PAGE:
The Irrational Way To Discuss Student Debt

As a society, we tend to take a short term view of problems instead of dealing with the underlying issues. Take: student loans, for example

At a protest last year at New York University, students called attention to their mounting debt by wearing T-shirts with the amount they owed scribbled across the front – $90,000, $75,000, $20,000.

On the sidelines was a business consultant for the debt collection industry with a different take.

“I couldn’t believe the accumulated wealth they represent – for our industry,” the consultant, Jerry Ashton, wrote in a column for a trade publication, “It was lip-smacking.”

Though Mr. Ashton says his column was meant to be ironic, it nonetheless highlighted undeniable truths: many borrowers are struggling to pay off their student loans, and the debt collection industry is cashing in.

As the number of people taking out government-backed student loans has exploded, so has the number who have fallen at least 12 months behind in making payments – about 5.9 million people nationwide, up about a third in the last five years.

In all, nearly one in every six borrowers with a loan balance is in default. The amount of defaulted loans – $76 billion – is greater than the yearly tuition bill for all students at public two- and four-year colleges and universities, according to a survey of state education officials.

So, there are people falling behind on their loans. That’s not exactly a shocker with Obama running the show and the economy stuck in the toilet. Eventually, at some point, either Obama will leave office or the natural vitality of the economy will reassert itself and businesses will start hiring again. Then, many of the people who are having trouble paying their loans will be able to get back on the right track.

Getting beyond that, maybe we should be asking a different question: Is a college degree worth what it costs? Although most college students do make enough money over the course of their lifetimes to justify what they paid, there are exceptions. For example, if you’re taking out $90,000 in college loans to get a philosophy or women’s studies degree at a private college, you’re probably not going to get your money’s worth.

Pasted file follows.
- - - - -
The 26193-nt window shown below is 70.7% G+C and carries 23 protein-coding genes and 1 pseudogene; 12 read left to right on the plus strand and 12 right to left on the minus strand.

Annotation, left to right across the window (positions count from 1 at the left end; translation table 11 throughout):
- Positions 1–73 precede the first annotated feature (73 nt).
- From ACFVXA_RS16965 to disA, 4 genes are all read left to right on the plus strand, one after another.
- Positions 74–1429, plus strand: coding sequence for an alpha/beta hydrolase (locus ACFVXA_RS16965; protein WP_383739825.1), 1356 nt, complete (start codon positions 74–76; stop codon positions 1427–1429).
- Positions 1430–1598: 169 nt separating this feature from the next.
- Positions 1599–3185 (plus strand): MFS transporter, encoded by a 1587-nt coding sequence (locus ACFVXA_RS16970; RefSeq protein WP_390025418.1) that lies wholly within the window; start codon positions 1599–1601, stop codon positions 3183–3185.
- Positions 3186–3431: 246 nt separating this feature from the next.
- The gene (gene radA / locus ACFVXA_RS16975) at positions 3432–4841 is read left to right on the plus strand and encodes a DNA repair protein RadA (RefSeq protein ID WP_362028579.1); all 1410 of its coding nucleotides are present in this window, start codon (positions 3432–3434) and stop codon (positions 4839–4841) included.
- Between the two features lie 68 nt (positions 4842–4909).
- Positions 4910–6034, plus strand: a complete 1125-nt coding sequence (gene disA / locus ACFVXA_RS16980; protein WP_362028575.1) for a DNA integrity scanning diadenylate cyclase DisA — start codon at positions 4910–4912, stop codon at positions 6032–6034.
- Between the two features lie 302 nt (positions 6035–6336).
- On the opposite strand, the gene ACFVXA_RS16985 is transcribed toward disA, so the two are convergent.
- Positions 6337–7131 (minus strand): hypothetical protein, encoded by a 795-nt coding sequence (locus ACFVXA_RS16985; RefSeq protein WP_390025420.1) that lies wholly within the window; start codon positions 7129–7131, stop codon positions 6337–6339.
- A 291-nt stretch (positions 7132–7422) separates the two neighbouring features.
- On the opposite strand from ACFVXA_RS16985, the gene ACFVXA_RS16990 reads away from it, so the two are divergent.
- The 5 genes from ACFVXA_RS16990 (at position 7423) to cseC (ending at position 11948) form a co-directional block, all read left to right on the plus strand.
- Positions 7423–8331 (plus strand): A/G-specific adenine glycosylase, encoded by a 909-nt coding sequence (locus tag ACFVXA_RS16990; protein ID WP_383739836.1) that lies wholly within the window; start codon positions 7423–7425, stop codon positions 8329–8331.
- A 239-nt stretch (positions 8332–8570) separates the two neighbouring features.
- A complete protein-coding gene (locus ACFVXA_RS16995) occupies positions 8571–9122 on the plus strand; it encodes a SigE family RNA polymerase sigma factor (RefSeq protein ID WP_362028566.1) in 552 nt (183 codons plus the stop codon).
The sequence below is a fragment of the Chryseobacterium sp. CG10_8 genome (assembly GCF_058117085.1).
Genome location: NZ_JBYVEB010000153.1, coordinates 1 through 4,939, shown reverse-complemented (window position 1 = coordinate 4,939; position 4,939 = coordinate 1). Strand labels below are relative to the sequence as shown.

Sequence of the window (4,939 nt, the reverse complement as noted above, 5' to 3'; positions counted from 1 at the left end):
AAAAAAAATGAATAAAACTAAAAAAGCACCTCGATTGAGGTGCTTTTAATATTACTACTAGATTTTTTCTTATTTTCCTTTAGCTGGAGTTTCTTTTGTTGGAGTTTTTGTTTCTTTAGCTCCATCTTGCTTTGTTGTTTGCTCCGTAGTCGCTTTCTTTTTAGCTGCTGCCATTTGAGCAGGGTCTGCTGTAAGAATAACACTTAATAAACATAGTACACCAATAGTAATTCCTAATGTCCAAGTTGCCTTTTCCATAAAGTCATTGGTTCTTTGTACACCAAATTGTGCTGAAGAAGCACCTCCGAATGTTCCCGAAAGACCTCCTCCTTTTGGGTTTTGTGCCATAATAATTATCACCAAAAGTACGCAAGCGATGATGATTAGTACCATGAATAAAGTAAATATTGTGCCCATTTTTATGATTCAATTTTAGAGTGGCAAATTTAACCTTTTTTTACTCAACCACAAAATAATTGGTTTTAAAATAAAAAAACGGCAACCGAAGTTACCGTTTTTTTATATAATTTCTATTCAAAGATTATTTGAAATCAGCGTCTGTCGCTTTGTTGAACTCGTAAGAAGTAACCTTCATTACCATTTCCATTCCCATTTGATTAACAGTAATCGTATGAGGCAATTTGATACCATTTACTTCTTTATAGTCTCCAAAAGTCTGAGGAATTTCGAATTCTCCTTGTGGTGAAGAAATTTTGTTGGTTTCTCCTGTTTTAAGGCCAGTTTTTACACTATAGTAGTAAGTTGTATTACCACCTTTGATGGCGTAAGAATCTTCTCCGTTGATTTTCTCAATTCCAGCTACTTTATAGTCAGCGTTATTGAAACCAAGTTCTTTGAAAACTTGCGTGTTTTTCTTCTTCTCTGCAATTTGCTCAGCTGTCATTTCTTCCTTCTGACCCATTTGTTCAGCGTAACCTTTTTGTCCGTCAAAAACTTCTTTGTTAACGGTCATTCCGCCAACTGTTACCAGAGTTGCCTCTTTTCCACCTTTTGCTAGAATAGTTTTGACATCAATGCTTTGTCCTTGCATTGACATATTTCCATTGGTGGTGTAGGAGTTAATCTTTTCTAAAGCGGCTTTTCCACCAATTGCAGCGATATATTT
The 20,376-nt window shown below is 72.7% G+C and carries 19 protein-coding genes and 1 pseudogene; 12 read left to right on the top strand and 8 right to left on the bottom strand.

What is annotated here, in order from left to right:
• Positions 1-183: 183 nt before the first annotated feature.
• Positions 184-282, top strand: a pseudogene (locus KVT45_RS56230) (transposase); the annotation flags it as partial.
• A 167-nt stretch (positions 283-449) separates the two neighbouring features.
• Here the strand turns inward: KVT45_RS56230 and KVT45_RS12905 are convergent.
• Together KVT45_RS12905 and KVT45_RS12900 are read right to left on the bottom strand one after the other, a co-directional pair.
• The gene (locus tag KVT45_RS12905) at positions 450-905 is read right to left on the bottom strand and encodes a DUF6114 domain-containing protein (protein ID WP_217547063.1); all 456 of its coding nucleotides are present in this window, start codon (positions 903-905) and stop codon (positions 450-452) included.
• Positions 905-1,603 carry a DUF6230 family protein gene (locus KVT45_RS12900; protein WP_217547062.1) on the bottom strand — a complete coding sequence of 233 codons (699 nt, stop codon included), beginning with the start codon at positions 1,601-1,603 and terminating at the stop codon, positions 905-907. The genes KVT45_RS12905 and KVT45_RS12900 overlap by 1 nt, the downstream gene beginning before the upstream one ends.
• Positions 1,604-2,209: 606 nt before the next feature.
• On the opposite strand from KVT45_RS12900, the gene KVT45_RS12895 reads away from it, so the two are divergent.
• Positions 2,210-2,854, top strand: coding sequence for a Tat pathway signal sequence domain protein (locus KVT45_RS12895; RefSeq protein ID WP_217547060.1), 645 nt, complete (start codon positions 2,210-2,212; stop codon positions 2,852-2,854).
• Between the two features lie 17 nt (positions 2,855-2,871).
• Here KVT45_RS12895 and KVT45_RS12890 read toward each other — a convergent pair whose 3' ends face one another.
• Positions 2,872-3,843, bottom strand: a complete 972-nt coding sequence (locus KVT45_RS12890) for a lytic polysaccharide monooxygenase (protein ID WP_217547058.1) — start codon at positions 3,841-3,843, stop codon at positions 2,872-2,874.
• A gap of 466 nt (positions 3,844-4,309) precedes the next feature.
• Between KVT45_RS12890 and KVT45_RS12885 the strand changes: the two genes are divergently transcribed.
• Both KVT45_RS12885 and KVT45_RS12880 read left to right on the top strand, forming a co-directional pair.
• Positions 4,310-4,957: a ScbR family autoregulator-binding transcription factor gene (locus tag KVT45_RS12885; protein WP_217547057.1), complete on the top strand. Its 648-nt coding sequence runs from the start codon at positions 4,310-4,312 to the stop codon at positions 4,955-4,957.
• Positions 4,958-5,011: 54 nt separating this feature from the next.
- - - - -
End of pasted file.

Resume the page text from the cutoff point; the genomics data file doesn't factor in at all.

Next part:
Additionally, maybe we should be asking: why the cost of education is rising so fast.

College tuitions soar each year, advancing far in excess of the inflation rate. The overall inflation rate since 1986 increased 115.06%, which is why we pay more than double for everything we buy. On the other hand, during the same time, tuition increased a whopping 498.31%.

For example, if the cost of college tuition was $10,000 in 1986, it would now cost the same student over $21,500 if education had increased as much as the average inflation rate but instead education is $59,800 or over 2 :½ times the inflation rate.

…Yet, the main reason tuition continues to rise is a dramatic change that took place regarding the Federal Stafford Loan more than a decade ago. When Uncle Sam opened the floodgates to government-backed student loans without parent income restrictions in 1992, colleges welcomed the news with open arms. The sudden injection of millions of additional aid dollars only furthered tuition increases. Add to that the government’s continued promotion of the Stafford Loan as a low-cost program, and you have the formula for hyperinflationary costs.

Instead of kvetching about student loans, maybe we should start addressing whether government should be giving kids loans that they know, going in, that they will later have trouble paying off. Maybe we should discuss whether that money would be better spent as seed corn to fund more colleges, which would increase competition, and reduce costs across the board. At a minimum, that would be more productive than the endless moaning that we hear about people who don’t want to pay back their college loans.

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